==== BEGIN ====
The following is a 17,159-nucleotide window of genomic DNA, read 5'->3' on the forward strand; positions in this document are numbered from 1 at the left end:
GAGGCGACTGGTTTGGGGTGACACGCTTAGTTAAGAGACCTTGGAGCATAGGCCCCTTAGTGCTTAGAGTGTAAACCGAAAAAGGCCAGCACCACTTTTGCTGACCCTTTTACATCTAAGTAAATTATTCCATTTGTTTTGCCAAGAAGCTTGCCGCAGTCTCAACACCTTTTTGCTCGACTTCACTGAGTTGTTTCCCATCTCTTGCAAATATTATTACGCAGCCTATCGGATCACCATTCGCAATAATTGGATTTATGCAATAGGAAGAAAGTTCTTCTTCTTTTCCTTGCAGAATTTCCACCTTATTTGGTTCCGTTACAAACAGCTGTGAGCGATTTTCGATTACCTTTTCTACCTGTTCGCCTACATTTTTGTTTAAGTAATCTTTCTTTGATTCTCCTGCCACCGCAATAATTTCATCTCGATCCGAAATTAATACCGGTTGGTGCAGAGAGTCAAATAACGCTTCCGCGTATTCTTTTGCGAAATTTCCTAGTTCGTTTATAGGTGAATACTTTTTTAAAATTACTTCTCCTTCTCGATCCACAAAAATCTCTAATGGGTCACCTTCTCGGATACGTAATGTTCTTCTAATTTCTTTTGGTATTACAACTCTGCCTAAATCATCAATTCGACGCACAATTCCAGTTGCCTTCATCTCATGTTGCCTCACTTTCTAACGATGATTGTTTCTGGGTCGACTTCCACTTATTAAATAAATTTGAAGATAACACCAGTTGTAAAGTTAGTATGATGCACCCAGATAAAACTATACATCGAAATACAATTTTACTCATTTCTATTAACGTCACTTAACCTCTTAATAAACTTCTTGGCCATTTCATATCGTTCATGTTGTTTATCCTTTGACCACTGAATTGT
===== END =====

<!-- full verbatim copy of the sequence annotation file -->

The following is a 17,159-nucleotide window of genomic DNA, read 5'->3' on the forward strand; positions in this document are numbered from 1 at the left end:
GAGGCGACTGGTTTGGGGTGACACGCTTAGTTAAGAGACCTTGGAGCATAGGCCCCTTAGTGCTTAGAGTGTAAACCGAAAAAGGCCAGCACCACTTTTGCTGACCCTTTTACATCTAAGTAAATTATTCCATTTGTTTTGCCAAGAAGCTTGCCGCAGTCTCAACACCTTTTTGCTCGACTTCACTGAGTTGTTTCCCATCTCTTGCAAATATTATTACGCAGCCTATCGGATCACCATTCGCAATAATTGGATTTATGCAATAGGAAGAAAGTTCTTCTTCTTTTCCTTGCAGAATTTCCACCTTATTTGGTTCCGTTACAAACAGCTGTGAGCGATTTTCGATTACCTTTTCTACCTGTTCGCCTACATTTTTGTTTAAGTAATCTTTCTTTGATTCTCCTGCCACCGCAATAATTTCATCTCGATCCGAAATTAATACCGGTTGGTGCAGAGAGTCAAATAACGCTTCCGCGTATTCTTTTGCGAAATTTCCTAGTTCGTTTATAGGTGAATACTTTTTTAAAATTACTTCTCCTTCTCGATCCACAAAAATCTCTAATGGGTCACCTTCTCGGATACGTAATGTTCTTCTAATTTCTTTTGGTATTACAACTCTGCCTAAATCATCAATTCGACGCACAATTCCAGTTGCCTTCATCTCATGTTGCCTCACTTTCTAACGATGATTGTTTCTGGGTCGACTTCCACTTATTAAATAAATTTGAAGATAACACCAGTTGTAAAGTTAGTATGATGCACCCAGATAAAACTATACATCGAAATACAATTTTACTCATTTCTATTAACGTCACTTAACCTCTTAATAAACTTCTTGGCCATTTCATATCGTTCATGTTGTTTATCCTTTGACCACTGAATTGT